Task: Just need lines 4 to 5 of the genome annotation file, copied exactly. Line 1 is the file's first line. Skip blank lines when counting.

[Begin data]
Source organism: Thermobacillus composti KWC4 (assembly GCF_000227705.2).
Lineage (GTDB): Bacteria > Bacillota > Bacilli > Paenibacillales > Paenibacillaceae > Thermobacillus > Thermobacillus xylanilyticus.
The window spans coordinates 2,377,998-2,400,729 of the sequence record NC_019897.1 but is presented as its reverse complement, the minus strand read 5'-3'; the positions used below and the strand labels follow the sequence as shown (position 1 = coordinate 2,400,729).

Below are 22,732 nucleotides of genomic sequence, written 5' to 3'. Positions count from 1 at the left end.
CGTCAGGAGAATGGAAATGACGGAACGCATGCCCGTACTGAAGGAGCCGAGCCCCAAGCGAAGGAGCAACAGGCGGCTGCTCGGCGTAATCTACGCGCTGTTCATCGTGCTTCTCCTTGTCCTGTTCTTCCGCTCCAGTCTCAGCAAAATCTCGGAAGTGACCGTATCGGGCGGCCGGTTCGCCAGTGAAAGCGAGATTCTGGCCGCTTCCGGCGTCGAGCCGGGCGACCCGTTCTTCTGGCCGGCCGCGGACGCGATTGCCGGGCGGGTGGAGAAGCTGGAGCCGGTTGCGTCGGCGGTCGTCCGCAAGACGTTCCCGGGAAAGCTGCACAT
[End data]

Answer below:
Below are 22,732 nucleotides of genomic sequence, written 5' to 3'. Positions count from 1 at the left end.
CGTCAGGAGAATGGAAATGACGGAACGCATGCCCGTACTGAAGGAGCCGAGCCCCAAGCGAAGGAGCAACAGGCGGCTGCTCGGCGTAATCTACGCGCTGTTCATCGTGCTTCTCCTTGTCCTGTTCTTCCGCTCCAGTCTCAGCAAAATCTCGGAAGTGACCGTATCGGGCGGCCGGTTCGCCAGTGAAAGCGAGATTCTGGCCGCTTCCGGCGTCGAGCCGGGCGACCCGTTCTTCTGGCCGGCCGCGGACGCGATTGCCGGGCGGGTGGAGAAGCTGGAGCCGGTTGCGTCGGCGGTCGTCCGCAAGACGTTCCCGGGAAAGCTGCACAT